Performing the Fourier transform of the entire time domain range (−10 to 120 ps) in Figs. 3a reveals the presence of frequency-oscillating Magnon response pm and a second peak, distant at B1 gphonon frequency pph. For magnetic fields μ0Hext = 0 T and μ0Hext = 7 T, the THz pump spectrum barely covers the magnon mode and the THz-induced polarization rotation contains a substantial contribution of the spectrally broad forced magnetic response closely following the magnetic field of the THz pulse, see Fig. 2b. Furthermore, no phonon-induced dynamics is observed in these fields, implying that the nonlinear excitation of phonons via the mechanism described in ref. 1 does not play an important role here. Closer to the Fermi resonance for magnetic fields between μ0Hext= 2–5 T, we observe the low-energy magnon branch pmwith its frequency decreasing linearly with the external magnetic field. Surprisingly, Magnon’s strongest climax in μ0Hext= 5 T does not correspond to the strongest phonon peak, revealing complex dynamics in the vicinity of the magnon-phonon Fermi resonance.

Fig. 3: Fermi magnon-phonon resonance fingerprints.
figure 3

or The Fourier transform of the time domain signals in Fig. 2b shown with equidistant displacement near the magnon (left) and phonon (right) resonance frequencies. To compensate for the THz power variation of the TELBE source, the magnon (phonon) spectral amplitude is normalized by the square root of the THz power (THz power). b The phonon spectral weight (blue spheres) extracted as an integral value over the shaded frequency interval at (or). The phonon weight from our numerical calculation is shown as the solid blue line. The vertical dotted line highlights the drop in phonon spectral weight in Hext= 3.5 T for both simulation and experiment. Excluding effects that may also contribute to our signal on the time scale of our THz pump pulse, i.e., the nonlinear electro-optical Kerr effect, we demonstrate even better agreement of experiment and simulation in Supplementary Section A.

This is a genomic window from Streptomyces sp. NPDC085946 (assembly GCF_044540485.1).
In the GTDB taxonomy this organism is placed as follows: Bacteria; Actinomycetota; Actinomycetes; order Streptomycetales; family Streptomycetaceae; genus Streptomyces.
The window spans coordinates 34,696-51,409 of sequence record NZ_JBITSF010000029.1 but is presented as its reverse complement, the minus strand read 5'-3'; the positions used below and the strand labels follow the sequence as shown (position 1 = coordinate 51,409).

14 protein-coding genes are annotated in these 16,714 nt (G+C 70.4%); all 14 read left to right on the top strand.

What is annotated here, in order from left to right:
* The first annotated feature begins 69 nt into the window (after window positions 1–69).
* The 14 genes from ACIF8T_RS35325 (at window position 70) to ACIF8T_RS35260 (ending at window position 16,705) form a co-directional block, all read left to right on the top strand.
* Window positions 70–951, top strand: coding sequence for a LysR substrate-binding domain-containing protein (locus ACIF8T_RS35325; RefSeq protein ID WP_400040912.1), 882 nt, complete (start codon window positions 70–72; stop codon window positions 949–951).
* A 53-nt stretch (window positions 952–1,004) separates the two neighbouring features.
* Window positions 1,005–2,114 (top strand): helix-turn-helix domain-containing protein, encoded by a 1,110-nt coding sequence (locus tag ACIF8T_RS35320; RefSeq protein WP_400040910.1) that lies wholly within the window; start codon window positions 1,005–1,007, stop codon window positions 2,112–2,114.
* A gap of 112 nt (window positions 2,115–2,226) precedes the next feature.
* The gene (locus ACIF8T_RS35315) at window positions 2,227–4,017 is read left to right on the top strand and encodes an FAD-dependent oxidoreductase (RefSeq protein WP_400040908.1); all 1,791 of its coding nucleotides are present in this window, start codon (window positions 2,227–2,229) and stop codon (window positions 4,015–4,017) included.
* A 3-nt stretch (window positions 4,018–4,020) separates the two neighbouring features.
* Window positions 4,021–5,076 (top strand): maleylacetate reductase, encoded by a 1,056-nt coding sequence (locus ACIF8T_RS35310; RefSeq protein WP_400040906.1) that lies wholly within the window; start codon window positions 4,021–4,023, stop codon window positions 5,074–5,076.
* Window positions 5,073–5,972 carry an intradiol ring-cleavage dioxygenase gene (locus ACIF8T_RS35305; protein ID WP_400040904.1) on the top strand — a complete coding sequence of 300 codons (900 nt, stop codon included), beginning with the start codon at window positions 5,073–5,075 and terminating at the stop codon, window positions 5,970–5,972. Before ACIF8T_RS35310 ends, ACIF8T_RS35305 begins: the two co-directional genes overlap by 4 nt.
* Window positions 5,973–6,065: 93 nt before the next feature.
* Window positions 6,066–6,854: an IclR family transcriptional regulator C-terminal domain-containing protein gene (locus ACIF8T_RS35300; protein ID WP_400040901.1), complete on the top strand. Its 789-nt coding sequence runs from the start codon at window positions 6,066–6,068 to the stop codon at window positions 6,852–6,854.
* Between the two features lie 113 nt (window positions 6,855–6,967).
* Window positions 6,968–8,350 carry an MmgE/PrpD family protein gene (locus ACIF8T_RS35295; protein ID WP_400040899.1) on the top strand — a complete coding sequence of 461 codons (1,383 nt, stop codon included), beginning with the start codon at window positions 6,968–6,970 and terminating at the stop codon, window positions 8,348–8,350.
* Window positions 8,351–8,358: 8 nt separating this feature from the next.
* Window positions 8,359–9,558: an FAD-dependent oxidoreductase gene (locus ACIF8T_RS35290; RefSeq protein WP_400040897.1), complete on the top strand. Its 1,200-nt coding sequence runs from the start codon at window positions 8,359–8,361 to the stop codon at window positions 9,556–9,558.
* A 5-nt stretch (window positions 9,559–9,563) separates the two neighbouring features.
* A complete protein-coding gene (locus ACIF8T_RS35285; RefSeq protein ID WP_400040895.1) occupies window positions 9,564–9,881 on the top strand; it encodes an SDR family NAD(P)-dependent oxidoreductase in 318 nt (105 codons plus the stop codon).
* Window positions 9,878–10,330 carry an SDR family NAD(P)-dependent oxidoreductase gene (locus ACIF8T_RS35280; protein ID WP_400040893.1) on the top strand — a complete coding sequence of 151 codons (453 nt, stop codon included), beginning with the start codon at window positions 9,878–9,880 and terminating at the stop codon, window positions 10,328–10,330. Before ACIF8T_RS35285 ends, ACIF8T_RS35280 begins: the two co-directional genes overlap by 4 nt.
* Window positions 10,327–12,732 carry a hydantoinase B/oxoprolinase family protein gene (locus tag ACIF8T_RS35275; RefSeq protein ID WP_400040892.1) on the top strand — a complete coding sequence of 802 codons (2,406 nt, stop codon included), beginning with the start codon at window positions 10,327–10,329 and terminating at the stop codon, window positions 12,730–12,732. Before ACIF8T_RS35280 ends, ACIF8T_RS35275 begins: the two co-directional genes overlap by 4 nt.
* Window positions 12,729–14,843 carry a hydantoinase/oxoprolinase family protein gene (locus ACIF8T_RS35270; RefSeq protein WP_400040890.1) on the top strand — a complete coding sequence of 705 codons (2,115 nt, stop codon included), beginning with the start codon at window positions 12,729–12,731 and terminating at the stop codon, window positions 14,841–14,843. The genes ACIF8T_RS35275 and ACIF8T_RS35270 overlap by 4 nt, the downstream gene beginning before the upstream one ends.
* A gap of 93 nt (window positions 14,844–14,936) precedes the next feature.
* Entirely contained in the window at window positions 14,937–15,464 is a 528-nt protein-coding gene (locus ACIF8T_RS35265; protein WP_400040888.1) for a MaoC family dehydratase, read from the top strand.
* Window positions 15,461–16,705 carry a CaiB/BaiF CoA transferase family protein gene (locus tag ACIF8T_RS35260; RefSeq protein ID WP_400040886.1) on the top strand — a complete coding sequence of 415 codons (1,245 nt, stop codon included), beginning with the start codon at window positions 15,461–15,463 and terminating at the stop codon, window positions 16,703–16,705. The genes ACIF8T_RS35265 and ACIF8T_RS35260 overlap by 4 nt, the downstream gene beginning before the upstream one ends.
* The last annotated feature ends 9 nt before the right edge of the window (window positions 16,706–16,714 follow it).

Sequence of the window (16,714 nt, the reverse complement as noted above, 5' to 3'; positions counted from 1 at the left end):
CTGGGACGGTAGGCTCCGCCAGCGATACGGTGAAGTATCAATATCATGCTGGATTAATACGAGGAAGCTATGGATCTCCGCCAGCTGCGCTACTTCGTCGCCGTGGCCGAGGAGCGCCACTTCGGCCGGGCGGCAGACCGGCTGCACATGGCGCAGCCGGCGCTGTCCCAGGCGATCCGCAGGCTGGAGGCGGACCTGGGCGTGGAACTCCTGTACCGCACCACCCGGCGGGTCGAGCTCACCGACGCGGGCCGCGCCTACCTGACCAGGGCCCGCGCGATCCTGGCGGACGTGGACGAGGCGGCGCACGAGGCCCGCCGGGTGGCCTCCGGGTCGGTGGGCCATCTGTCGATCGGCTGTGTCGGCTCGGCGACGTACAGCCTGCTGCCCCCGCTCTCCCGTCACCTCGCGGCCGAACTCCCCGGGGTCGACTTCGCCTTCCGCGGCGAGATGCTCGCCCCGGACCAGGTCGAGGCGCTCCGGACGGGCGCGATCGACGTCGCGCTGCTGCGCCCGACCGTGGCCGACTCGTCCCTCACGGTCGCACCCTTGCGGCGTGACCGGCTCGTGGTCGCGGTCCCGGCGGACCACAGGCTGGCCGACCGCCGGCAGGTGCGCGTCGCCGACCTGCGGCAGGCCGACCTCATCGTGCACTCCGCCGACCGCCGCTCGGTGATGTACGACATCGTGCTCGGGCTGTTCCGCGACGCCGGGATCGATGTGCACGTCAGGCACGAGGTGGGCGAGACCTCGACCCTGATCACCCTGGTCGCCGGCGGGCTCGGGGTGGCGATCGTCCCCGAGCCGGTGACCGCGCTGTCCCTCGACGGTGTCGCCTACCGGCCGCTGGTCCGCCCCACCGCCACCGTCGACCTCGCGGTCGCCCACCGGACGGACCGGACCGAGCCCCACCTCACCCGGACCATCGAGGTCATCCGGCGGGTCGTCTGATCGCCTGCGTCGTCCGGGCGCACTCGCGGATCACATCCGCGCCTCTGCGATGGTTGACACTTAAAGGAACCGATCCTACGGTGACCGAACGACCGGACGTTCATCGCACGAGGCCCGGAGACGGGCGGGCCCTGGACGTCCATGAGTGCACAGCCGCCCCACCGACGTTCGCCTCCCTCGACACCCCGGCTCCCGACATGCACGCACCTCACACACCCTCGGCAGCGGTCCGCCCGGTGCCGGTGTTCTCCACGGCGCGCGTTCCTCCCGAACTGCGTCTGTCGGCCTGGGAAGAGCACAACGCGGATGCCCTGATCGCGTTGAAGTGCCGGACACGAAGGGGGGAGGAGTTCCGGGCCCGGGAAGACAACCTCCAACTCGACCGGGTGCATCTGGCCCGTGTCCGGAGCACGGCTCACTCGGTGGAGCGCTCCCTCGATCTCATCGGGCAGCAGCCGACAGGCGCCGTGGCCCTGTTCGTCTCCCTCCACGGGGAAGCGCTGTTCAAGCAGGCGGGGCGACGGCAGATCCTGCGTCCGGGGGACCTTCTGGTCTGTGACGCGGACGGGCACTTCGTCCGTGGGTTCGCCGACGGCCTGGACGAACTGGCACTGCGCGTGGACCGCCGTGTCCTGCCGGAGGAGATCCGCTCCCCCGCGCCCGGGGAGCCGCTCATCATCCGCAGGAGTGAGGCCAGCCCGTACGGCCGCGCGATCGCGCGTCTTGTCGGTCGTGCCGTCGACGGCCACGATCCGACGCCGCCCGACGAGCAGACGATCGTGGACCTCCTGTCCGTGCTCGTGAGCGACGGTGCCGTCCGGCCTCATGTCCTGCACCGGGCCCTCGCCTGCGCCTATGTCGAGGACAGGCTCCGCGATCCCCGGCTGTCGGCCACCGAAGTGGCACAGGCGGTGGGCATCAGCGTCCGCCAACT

The most special feature is observed in μ0Hext= 3.5 T, see Fig. 3a. First, the phonon peak amplitude for dynamics in this magnetic field is significantly reduced relative to the peak amplitude for μ0Hext= 3 T and 4 T. Second, the phonon spectrum at μ0Hext= 3.5 T becomes wider. In fact, this resembles a spectral line splitting reported for purely phononic8 or simply magnonic13 systems under continuous wave pumping in the vicinity of their Fermi resonances. To capture the energy redistribution, we integrate the area under the phonon spectra for different external magnetic fieldsHextover the shaded range of 1.9-2.0 THz and obtain the phonon resonance curve behavior as shown in Figs. 3b. Here, the phonon resonance line is clearly asymmetric with a pronounced drop inμ0Hext= 3.5 T indicating non-trivial magnon-phonon energy exchange. In the next section, we assign this feature to the unique magnon-phonon Fermi resonance standards. Furthermore, we treat magnon and phonon lifetimes and reveal the role of nonlinear coupling constants for raising the system to the strong nonlinear magnon–phonon coupling regime.